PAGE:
Weary of the Ways of the World

After the sun had gone down on the Friday of weekend two of ACL, it was Solange’s turn to take the Barton Springs stage.  As 7:15pm passed and there was still no sight of the singer, a message flashed on the big screen: “DUE TO UNFORESEEN TRAVEL DELAYS, SOLANGE’S SET HAS BEEN PUSHED BACK.  SHE IS RUSHING TO THE FESTIVAL AND LOOKING FORWARD TO SEEING EVERYONE SOON.”  As I watched throngs of people jump ship to go watch the xx or Jay Z instead, the rest of us firmly stood our ground and held onto hope of her arrival.  My heart jumped back to two years ago, when we (and perhaps some of the same “we” awaiting Solange) had stood waiting for Lauryn Hill to take the stage at what would be the last Fun Fun Fun Fest out on the southwestern lake (river) bank.  With all the instruments set up on stage and lighting done in dark but bright reds on tonight’s stage, we stood in heightened anticipation for a live rendition of one of the best albums from 2016—and certainly one of the most important and powerful albums for and by black people (and particularly for black women) to be released in my lifetime.

The stakes were high, both in terms of delivering a moving set but also simultaneously offering something to give we in the audience a break from the heaviness of the world around us.  Standing near the sound booth with a politically aware white lady friend, our voices erupted with joy as the band—and, finally, Solange—took the stage.  The ensemble began by following the order of songs on A Seat at the Table, smoothly transitioning from “Rise” to “Weary” (the latter portrayed in the video above).  After Solange and her backup singers finish flipping their hair—and their entire bodies—up and down, the bass line of “Weary” sends them strutting and crouching from side to side on the stage.  “I’m weary of the ways of the world,” Solange sings at the beginning of the song.  There is a tiredness in her voice that comes through in a stronger way in the live setting than on the recorded album.  But there is also a channeling of the weariness that we are only able to experience in the flesh.  As Solange begins singing, the bass player and guitarist move their instruments back and forth in sync with the beat of the song.  Not only do they also still move in spite of the weariness but they also move together; they push through.  The combination of shared exhaustion and making music together leads to a black collectivity on stage.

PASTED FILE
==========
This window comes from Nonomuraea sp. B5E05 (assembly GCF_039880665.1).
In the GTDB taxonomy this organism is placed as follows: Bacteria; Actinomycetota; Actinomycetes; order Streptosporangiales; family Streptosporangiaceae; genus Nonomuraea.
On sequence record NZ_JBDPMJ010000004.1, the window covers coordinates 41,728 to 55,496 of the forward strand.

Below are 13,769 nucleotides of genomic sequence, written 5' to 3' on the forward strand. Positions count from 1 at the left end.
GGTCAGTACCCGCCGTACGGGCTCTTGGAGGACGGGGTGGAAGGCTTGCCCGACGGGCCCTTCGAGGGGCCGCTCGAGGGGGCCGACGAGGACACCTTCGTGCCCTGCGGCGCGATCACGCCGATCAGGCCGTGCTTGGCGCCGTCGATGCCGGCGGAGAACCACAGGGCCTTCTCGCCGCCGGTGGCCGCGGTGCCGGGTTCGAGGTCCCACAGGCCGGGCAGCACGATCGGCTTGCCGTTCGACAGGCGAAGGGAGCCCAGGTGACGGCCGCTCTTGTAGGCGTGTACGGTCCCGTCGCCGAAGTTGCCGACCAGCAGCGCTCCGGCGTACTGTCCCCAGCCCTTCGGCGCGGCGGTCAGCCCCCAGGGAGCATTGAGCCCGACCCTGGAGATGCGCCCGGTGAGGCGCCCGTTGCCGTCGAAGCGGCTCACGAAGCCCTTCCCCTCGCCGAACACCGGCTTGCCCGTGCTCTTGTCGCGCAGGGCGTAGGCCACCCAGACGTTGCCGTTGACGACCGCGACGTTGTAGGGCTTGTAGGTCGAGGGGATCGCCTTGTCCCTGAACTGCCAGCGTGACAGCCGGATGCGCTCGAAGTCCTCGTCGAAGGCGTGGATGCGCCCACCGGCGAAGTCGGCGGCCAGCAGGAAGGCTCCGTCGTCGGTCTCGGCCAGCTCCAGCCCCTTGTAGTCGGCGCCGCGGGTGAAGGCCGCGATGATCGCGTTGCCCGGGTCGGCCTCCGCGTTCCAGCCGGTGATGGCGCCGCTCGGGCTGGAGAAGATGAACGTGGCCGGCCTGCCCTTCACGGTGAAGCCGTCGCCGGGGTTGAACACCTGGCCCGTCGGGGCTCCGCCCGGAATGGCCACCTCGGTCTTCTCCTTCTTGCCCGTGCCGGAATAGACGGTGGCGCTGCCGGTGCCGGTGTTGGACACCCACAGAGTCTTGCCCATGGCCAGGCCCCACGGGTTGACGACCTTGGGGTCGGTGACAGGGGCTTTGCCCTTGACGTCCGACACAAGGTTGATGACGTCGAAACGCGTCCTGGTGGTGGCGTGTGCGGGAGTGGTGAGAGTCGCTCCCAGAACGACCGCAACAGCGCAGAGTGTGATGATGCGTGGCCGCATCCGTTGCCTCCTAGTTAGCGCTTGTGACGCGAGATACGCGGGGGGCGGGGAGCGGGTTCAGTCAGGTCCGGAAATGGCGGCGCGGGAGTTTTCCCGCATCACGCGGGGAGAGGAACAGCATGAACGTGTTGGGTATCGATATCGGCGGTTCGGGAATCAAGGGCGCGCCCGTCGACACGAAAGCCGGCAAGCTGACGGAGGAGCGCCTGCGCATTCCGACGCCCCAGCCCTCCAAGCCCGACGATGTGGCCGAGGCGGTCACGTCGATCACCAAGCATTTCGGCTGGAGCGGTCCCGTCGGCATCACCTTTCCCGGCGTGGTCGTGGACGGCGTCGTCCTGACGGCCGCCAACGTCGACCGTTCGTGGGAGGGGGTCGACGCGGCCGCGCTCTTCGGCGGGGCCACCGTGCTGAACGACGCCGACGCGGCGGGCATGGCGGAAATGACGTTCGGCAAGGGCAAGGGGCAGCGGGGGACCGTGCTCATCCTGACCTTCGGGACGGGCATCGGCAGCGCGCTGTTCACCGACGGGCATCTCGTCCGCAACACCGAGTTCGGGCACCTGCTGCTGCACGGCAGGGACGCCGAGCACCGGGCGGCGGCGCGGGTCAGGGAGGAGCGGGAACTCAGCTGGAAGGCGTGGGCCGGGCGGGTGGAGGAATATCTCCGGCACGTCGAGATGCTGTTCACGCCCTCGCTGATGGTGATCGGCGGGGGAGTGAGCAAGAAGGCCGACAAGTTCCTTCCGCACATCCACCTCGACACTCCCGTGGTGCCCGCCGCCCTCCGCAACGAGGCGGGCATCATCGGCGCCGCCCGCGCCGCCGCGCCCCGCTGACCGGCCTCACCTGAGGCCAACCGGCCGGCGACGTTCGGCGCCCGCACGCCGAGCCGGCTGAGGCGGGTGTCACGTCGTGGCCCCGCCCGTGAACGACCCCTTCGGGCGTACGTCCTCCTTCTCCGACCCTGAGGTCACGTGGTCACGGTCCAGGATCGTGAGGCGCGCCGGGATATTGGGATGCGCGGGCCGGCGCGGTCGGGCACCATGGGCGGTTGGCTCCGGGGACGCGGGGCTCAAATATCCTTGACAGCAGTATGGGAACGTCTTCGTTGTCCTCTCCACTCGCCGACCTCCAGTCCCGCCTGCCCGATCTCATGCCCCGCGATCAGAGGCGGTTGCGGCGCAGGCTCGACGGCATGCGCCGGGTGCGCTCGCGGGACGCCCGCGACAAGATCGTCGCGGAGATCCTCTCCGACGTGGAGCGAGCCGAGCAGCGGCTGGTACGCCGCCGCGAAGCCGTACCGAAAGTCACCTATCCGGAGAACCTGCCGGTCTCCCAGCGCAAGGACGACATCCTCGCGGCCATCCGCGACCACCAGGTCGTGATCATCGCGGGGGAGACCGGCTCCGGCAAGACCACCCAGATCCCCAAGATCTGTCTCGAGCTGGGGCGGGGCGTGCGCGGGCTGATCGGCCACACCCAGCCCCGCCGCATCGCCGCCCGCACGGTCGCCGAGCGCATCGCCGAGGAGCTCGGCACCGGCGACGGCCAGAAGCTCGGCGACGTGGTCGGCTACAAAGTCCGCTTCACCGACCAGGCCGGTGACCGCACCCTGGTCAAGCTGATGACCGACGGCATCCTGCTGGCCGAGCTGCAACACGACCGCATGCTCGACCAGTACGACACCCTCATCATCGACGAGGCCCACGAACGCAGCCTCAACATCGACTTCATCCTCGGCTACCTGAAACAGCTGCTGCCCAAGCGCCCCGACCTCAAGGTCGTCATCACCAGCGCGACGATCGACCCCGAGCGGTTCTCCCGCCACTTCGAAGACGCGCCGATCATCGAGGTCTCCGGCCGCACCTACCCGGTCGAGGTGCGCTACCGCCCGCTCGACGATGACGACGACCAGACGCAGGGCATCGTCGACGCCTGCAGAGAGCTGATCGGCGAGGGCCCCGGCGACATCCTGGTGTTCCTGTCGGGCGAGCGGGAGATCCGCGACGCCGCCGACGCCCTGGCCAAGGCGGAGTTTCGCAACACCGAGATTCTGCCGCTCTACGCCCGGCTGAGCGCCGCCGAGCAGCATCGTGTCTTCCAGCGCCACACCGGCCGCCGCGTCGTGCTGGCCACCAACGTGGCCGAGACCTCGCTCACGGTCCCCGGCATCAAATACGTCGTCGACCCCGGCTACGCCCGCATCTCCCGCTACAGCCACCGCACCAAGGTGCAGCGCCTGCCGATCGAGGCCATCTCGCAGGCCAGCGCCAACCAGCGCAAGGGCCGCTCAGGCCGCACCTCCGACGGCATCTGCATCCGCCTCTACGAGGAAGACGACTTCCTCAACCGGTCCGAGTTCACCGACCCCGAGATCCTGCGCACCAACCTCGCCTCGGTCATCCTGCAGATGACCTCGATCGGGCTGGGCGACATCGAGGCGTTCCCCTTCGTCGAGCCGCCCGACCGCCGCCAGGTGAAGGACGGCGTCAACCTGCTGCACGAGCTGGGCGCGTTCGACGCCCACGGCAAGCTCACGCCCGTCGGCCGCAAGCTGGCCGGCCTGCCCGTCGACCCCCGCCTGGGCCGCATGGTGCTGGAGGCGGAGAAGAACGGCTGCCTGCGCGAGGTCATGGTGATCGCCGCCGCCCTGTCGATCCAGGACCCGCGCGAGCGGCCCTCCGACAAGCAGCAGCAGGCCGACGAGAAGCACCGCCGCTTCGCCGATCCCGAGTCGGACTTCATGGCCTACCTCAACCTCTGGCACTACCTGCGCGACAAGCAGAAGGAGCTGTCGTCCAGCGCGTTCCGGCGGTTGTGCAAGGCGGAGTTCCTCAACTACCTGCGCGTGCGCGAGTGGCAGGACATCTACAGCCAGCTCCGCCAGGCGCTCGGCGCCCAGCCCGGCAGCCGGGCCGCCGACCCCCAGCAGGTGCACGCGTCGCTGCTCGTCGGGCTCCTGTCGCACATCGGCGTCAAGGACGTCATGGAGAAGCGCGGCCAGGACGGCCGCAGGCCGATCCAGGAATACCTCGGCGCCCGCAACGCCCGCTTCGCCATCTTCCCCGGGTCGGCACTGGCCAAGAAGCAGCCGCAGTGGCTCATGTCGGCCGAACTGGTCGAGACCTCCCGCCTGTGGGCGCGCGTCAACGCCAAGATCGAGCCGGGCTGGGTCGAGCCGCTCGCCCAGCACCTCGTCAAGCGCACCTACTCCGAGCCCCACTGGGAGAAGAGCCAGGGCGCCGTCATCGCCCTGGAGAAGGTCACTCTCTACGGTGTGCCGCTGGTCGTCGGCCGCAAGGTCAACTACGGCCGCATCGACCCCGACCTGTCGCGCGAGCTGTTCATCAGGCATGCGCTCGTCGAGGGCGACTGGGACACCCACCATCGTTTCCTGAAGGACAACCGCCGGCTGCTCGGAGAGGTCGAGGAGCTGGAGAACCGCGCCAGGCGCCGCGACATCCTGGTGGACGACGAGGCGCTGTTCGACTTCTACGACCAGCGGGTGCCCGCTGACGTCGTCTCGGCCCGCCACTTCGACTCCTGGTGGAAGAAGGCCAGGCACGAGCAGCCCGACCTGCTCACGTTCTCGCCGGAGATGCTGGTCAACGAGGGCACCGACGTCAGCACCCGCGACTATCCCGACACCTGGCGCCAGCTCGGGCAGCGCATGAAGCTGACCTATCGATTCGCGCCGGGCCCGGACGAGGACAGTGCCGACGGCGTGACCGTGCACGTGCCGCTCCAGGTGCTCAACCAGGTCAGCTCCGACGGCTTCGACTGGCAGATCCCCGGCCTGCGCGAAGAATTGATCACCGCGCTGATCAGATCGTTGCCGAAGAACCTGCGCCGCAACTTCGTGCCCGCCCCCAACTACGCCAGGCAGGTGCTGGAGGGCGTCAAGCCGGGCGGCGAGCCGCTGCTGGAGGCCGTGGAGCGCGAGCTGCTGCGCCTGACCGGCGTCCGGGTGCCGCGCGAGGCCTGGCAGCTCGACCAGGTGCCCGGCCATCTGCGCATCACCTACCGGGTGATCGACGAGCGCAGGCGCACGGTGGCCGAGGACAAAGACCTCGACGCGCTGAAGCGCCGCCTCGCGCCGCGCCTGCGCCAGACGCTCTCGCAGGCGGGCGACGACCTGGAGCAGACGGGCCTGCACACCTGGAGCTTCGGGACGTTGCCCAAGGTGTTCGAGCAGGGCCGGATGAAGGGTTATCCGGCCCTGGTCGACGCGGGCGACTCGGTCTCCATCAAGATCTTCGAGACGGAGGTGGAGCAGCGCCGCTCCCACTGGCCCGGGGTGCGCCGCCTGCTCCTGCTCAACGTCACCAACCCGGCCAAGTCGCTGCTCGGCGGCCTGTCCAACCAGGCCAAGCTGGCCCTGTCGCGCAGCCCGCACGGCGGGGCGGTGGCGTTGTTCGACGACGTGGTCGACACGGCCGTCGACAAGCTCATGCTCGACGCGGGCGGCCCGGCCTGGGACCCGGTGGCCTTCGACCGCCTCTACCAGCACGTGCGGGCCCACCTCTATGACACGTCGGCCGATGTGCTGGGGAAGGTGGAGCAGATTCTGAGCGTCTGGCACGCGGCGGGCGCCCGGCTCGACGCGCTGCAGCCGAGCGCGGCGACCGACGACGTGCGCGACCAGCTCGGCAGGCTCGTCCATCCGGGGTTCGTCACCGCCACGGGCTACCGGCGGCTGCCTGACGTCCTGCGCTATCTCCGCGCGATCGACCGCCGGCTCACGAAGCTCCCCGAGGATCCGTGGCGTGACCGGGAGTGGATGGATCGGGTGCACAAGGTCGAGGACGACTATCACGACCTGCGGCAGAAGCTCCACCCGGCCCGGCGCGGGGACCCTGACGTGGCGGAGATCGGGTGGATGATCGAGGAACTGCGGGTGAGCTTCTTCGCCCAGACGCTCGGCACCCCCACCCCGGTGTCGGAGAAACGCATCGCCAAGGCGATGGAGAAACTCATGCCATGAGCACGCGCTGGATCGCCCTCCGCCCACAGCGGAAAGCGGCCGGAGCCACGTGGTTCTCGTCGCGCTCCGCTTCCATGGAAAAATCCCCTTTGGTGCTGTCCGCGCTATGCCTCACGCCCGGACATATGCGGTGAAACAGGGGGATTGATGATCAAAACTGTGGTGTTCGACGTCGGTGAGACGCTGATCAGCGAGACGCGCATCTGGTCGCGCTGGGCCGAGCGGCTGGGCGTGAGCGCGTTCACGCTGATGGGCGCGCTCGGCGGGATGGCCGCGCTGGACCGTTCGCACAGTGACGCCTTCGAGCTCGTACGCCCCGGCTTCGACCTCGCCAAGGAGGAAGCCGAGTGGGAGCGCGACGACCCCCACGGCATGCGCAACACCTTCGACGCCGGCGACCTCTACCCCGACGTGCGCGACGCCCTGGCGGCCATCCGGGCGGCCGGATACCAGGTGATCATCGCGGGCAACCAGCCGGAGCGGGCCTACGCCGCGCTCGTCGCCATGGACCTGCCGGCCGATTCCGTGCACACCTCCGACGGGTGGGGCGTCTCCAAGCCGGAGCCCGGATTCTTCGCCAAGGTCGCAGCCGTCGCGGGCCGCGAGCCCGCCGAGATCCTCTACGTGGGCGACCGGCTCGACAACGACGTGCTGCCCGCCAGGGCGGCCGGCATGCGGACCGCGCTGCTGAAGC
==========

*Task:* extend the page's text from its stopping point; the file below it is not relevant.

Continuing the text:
In the middle of the set, this black collectivity literally extends out into the audience.  Although the above video is from weekend one, a similar moment occurs when the group perform “F.U.B.U.” during weekend two.  Once again, Solange and her band enact a choreography on stage—but it is looser than the tight, synchronized movements of “Weary.”  After singing “Some shit is for us,” Solange moves to the edge of the stage and then eventually walks out into the crowd.  During weekend two, she approaches a middle-aged black woman with tied back dreadlocks and glasses, putting her arm around her and then holding her hand.  For the remainder of the song, she stays with this woman, looking her in the eye and being fully present with her.  The woman begins to cry—and everyone from the crowd warmly cheers as a way of letting her know that it’s okay.  Further back in the crowd, I break into tears as I watch all of this unfold on the big screen.  As I turn to my friend, I see that she is also crying.  What does it mean to be included in this moment as a white person, albeit one who also identifies as a queer woman?  Without being all the way up in the front (where many black women and women of color are crowding around Solange), I am a part of this from afar.  Given all the white privilege that I already have, I feel fortunate to even get to be there at all, standing in the background as black collectivity takes center stage.

I flash back to a few weeks earlier, when I’m driving around New Orleans with a trusted (and also white) friend and colleague, listening to A Seat at the Table.  We’re doing our sound studies and black studies thing, picking out particular parts of each song and then thinking aloud about how aurality and race are working together in those moments.  But, we’re also touching down in our ongoing conversation about what it means to be white people writing about black popular music.  As I get deeper into writing about 80s and contemporary black pop stars, I only have more and more questions for myself—and an increasing awareness of what I will never be able to fully grasp on account of my whiteness.  Solange seems to be acutely aware of how race affects one’s access to her music, as she now only allows women of color to interview her and prioritizes black women in her performances.  A special intimacy is reserved for women of color while the rest of us get to join in in the enormity of the festival space from behind.  When too many things (including so much art and music) have been about shutting black people out, Solange’s music works as a clever reversal of the ways of the world.  Yet unlike the white heteropatriarchy that governs everything, Solange does not completely reproduce the total exclusion of so many of these institutions.  We (white people) are allowed to enter on her—and black people’s—terms.  This is one of the greatest successes of her music.  And I am grateful to have been let in on it.

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Race, Vulnerability, and Musical Openness

2017 has been a year for expressing vulnerability through music.  While we could also say that about any other year in pop music, the sense of agony, despair, anxiety, and rage induced by Trump’s election is incomparable to anything else experienced in my 30 years on planet earth.  In this moment, the output of new releases has been huge: Austra, Vagabon, Land of Talk, Sylvan Esso, SZA, Lana Del Rey, Zola Jesus, Emily Haines, Torres, and Kelela, to name only what I’ve had in heavy rotation.  Regardless of whether or not these artists’ music has been politically motivated, I’ve viscerally felt the simultaneous desperation and urgency of their music while listening to them at this historical moment in time.